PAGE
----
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Airini Beautrais and Charlotte Grimshaw have both won awards for their short story collections. Hear from them about the attractions and challenges of the format.

Short story collections have won the top fiction prize in the New Zealand Book Awards only twice; Bug Week in 2021 and Opportunity in 2008. This year’s award winner Airini Beautrais joins former winner Charlotte Grimshaw to discuss the freedom of the form to give vivid insights into a diverse range of lives through multiple narrators.

Beautrais’ Bug Week is a scalpel-clean examination of male entitlement, a dissection of death, an agar plate of mundanity that traverses the weird, the wry and the grotesque.

Grimshaw’s Opportunity is a book about storytelling, about generosity and opportunism; above all it is a celebration of the subtleties of human impulses, of what Katherine Mansfield called ‘the LIFE of life’. Chaired by Jacquetta Bell, QSM.

Thanks to Victoria University Press and Penguin Books NZ 

Airini Beautrais 

Airini Beautrais’ work has appeared in a range of journals and anthologies in Aotearoa and elsewhere. She is the author of four collections of poetry, most recently Flow: Whanganui River Poems (VUP, 2017). Her first collection, Secret Heart (VUP, 2006), won the Jessie Mackay Award for First Book of Poetry at the 2007 NZ Book Awards. In 2016 she won the Landfall Essay Prize. She has also been a judge for a number of awards, including the 2018 Ockham NZ Book Awards. She lives in Whanganui with her two sons and two cats.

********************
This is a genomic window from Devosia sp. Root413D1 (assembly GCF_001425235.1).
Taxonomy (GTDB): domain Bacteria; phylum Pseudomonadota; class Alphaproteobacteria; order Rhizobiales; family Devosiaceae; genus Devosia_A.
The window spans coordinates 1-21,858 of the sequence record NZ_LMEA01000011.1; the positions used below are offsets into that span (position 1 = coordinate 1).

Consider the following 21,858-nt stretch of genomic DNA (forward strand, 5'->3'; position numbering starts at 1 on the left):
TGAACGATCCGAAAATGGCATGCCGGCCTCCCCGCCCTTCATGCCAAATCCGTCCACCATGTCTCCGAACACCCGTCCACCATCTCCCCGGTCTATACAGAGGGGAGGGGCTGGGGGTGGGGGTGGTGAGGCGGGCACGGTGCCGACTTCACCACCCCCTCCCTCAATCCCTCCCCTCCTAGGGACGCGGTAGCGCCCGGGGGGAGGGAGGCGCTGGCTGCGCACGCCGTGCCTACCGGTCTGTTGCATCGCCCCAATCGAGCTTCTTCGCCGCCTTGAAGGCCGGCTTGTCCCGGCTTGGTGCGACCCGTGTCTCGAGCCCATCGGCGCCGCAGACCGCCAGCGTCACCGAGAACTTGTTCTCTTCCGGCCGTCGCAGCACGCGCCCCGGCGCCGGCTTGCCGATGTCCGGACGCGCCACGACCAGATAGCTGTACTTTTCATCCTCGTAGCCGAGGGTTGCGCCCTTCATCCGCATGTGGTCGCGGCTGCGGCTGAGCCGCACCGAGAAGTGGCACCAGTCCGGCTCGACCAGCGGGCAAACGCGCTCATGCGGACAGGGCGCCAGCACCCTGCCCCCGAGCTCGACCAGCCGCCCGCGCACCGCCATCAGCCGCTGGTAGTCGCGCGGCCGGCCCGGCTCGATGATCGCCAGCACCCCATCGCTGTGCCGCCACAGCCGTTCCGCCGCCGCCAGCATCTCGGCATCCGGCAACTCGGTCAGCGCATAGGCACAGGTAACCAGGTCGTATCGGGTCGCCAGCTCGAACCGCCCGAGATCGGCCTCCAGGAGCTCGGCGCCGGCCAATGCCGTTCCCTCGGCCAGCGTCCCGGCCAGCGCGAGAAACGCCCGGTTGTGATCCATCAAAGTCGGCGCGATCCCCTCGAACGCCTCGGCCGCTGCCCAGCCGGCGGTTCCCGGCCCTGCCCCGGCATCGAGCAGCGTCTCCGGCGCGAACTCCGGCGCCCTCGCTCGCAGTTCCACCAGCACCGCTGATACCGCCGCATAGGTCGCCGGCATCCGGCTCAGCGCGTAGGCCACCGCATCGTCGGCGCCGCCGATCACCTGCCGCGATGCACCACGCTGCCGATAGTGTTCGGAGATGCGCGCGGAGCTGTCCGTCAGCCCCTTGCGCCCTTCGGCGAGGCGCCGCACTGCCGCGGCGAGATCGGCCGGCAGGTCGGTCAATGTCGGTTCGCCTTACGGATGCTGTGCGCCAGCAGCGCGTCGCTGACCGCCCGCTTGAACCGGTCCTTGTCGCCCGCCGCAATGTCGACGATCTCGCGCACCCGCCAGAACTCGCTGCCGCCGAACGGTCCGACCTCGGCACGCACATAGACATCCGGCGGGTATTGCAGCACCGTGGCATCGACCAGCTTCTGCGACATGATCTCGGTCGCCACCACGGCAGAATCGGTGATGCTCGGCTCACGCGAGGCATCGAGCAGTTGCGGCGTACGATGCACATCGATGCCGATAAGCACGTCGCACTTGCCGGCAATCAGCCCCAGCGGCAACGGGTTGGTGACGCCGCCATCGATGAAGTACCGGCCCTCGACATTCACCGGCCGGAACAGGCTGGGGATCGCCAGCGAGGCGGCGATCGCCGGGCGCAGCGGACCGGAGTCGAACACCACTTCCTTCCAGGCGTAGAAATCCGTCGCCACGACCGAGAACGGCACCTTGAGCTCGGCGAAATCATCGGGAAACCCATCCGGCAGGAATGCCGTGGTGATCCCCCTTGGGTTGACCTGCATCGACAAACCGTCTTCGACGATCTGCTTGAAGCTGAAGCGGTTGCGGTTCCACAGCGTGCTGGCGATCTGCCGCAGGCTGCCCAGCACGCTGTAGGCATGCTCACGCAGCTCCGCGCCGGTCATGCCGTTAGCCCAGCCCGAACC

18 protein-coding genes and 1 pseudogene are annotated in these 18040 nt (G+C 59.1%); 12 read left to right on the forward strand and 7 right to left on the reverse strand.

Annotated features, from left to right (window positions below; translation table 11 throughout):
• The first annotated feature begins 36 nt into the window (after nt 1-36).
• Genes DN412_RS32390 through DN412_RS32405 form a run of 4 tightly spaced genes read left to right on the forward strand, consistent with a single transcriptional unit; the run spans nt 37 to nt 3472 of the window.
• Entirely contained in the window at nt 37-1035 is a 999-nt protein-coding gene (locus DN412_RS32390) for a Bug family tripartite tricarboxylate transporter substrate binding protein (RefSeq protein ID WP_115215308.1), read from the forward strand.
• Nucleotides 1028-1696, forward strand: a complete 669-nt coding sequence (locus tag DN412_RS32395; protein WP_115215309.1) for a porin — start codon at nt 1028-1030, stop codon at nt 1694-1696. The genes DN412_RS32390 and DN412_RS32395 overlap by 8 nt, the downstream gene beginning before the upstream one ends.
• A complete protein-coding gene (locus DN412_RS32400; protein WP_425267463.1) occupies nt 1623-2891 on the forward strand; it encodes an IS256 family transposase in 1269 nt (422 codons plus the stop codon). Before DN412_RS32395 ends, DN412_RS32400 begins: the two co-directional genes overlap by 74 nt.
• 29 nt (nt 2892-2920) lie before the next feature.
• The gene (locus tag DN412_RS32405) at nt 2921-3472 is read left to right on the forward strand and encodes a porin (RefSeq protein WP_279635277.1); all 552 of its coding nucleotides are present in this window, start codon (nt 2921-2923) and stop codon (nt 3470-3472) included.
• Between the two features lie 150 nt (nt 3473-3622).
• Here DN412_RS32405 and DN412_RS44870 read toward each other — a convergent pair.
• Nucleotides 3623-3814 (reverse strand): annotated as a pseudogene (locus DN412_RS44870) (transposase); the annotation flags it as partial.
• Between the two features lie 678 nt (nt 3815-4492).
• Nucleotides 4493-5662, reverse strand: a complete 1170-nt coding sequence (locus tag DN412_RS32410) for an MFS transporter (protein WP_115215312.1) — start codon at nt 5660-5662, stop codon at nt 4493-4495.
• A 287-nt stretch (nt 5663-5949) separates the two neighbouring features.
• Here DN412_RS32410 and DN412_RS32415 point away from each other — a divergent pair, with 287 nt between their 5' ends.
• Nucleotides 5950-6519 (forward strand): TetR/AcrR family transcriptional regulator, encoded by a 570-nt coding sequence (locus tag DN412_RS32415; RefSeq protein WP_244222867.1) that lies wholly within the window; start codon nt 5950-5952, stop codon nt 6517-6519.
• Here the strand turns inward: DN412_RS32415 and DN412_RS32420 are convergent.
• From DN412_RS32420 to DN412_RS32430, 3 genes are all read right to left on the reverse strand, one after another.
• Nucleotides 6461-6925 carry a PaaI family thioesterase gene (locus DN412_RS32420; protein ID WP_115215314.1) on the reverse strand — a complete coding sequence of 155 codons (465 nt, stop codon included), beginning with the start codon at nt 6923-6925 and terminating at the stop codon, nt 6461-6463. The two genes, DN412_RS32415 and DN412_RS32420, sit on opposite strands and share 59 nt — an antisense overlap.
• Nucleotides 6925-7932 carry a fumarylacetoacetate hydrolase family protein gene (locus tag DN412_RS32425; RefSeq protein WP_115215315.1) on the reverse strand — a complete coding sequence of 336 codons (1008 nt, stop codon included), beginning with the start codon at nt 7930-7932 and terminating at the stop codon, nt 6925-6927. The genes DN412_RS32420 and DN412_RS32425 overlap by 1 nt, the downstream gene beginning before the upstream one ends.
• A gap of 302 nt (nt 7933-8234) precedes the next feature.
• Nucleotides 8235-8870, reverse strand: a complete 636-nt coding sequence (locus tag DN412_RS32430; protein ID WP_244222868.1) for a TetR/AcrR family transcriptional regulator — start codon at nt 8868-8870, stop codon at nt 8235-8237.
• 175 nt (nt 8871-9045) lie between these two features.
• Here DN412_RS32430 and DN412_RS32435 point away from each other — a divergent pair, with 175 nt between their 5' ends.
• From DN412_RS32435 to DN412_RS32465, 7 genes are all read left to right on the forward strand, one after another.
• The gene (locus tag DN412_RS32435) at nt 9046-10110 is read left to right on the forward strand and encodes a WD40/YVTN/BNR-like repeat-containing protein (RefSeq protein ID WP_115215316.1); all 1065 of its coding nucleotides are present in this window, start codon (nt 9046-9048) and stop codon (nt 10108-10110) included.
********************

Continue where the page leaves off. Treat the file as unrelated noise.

Charlotte Grimshaw 

The author of a number of critically acclaimed novels and outstanding collections of linked stories, Charlotte Grimshaw has been a double finalist and prize winner in the Sunday Star-Times short story competition, and in 2006 she won the BNZ Katherine Mansfield Award. Her story collection Opportunity was shortlisted for the 2007 Frank O’Connor International Prize, and in 2008 Opportunity won New Zealand’s premier Montana Award for Fiction or Poetry. She was also awarded the 2008 Montana Book Reviewer of the Year. Her story collection Singularity was short-listed for the 2009 Frank O’Connor International Prize and the South East Asia and Pacific section of the Commonwealth Writers’ Prize.

Jacquetta Bell 

Jacquetta Bell started out as a radio journalist before founding Nelson Media Agency. In 2002 she became the inaugural coordinator of the Nelson Arts Festival's readers and writers programme, which she ran until 2015. After using her skills in journalism and communications to benefit community organisations in Nelson, including the Nelson Women’s Centre, the Brook Waimārama Sanctuary and Smokefree Rockquest, she was recently recognised with a Queen’s Service Medal for her services to the arts and the community.



Sat 23 Oct | 3.30pm

60 min

$13 - $19
Eligible for 5 for $75

Plus service fee 
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